Wednesday, October 8, 2014

How To Avoid Setting the World Record For Largest Spandex Pants Ever Created

One of the hardest things about fitness can be staying motivated 100%  of the time. We look at people who run ultra marathons, or weigh 220 pounds of pure muscle with 2% body fat, and here we are, just being normal, using the elliptical for 45 minutes a day and asking to doctor to weigh us completely nude. Sometimes, this can be a great motivator, "Look at that guy, he has one leg and ran 300 miles, if he can do that, I can run a 10k" or, sometimes it can be a real mind -fuck "Well that guy with one leg can run 300 miles and I can barely make it up a flight of stairs. What's the point?" You look at these people, and think, "there is no way they ever wake up and don't want to do that, and today, if I was given the option, I would go get a root canal over going for a 2 mile run right now."

There is a quote, and once again, I am going to not look it up and not give anyone credit, but essentially, the quote says that you should compare yourself to yourself, or that you are competing with who you were yesterday, or something to the effect of that as long as you are giving it your all, you're winning. This might also be three different quotes. But I write a blog, I don't manage the archives of, and the main point I am trying to make, is that it's easy to compare ourselves to others, but really, you have to keep in mind your growth. You should be your own motivation. And if that doesn't show up in a google search im taking credit for it myself.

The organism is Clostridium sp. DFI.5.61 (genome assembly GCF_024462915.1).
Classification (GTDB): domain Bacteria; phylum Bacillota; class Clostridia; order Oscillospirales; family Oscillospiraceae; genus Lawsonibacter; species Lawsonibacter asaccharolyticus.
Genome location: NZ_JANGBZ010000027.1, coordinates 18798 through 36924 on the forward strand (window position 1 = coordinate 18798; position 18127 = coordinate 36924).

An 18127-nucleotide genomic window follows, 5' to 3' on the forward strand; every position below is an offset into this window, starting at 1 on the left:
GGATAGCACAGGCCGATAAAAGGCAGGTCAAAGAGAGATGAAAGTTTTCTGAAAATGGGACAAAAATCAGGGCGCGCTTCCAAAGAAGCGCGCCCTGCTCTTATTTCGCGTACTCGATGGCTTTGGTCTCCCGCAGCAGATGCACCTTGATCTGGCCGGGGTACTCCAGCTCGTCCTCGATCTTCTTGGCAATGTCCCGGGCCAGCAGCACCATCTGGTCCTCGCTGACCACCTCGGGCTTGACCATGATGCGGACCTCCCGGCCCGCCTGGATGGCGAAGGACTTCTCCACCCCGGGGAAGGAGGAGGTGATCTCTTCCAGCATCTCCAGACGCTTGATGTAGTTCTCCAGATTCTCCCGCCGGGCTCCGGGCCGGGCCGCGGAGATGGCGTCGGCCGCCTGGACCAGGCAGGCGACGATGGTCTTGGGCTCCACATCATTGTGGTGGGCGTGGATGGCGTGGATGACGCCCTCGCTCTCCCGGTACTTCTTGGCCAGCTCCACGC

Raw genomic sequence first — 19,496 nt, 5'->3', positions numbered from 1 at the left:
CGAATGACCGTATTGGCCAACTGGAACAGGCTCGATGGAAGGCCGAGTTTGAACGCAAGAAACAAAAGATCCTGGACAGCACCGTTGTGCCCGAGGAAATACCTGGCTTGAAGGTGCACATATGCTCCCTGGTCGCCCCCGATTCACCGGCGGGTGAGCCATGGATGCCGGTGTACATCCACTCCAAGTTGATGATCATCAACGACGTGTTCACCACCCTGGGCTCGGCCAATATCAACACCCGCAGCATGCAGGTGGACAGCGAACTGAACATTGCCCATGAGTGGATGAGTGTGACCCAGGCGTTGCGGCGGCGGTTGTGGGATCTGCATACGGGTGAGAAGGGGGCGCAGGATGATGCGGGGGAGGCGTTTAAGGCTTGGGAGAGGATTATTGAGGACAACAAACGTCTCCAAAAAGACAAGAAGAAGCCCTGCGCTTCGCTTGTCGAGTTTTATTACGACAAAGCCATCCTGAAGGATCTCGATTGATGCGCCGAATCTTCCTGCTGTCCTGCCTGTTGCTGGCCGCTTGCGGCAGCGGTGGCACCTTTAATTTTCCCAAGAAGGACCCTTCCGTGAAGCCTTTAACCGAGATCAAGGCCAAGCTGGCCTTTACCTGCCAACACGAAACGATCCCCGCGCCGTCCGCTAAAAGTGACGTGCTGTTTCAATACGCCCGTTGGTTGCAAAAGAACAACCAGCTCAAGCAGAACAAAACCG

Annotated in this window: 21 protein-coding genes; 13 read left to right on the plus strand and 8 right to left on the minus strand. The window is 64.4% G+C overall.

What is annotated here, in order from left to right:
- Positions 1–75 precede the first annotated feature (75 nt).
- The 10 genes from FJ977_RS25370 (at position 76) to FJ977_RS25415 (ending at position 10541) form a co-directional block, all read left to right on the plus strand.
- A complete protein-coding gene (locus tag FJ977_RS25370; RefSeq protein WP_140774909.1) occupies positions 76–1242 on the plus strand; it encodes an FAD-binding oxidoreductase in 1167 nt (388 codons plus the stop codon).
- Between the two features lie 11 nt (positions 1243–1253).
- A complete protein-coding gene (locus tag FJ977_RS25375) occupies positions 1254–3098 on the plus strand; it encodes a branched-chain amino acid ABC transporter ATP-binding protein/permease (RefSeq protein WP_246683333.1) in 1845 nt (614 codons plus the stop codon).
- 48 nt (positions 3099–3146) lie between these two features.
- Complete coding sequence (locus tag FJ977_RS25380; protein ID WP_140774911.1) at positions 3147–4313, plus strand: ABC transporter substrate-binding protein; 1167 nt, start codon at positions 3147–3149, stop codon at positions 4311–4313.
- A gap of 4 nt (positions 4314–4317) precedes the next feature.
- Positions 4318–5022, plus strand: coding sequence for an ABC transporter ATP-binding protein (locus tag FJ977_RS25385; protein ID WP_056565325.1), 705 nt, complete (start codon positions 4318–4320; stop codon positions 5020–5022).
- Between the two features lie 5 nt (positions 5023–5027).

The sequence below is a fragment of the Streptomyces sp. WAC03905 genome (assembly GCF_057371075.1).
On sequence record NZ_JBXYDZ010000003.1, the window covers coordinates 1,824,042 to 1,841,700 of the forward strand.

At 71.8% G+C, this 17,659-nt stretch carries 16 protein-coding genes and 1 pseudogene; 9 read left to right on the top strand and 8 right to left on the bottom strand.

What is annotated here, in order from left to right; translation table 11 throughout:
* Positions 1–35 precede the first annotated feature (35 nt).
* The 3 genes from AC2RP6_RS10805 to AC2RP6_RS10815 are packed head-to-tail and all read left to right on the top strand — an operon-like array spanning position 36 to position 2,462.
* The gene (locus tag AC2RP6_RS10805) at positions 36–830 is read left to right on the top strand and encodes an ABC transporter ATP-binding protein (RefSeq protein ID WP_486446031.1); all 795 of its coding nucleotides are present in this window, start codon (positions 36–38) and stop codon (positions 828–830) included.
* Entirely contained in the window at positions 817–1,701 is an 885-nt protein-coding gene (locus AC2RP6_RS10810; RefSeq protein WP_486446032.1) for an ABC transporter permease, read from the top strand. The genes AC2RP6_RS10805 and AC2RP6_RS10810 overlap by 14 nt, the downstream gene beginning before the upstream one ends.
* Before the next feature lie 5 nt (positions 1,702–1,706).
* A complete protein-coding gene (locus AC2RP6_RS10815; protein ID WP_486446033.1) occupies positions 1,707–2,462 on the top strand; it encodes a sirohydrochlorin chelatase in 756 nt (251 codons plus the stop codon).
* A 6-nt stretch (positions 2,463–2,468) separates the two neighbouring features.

When we work with goals, both long-term and short-term, when we first start something, it is easy to stay motivated. But what happens when you reach your over-all long-term goal. Imagine your goal was to lose 50 pounds and run a 10k. Because you read my blog, you are enlightened and didn't put a time limit on it, but you were hoping to achieve this is a year. While you were starting, you found Instagram quotes with background images of lions ripping apart prey inspiring. "Yes! I am A lion. I will rip the face off of this run and bring the remains back to my pride," you probably thought, and then you went off and ran 4 miles and felt good. Now, here you are. You have reached your goal. You are 50 pounds lighter, and you ran a 10k. While training, you started to feel like running was not all that fun. It was helping you reach your goal, sure, but you can't really remember ever being on a run and thinking, "Whooo hoo, this is great I want to do this every day for the rest of my life." Also you really don't want to lose any more weight. You made your goal, and you feel like anything lighter just isn't for you. What do you do?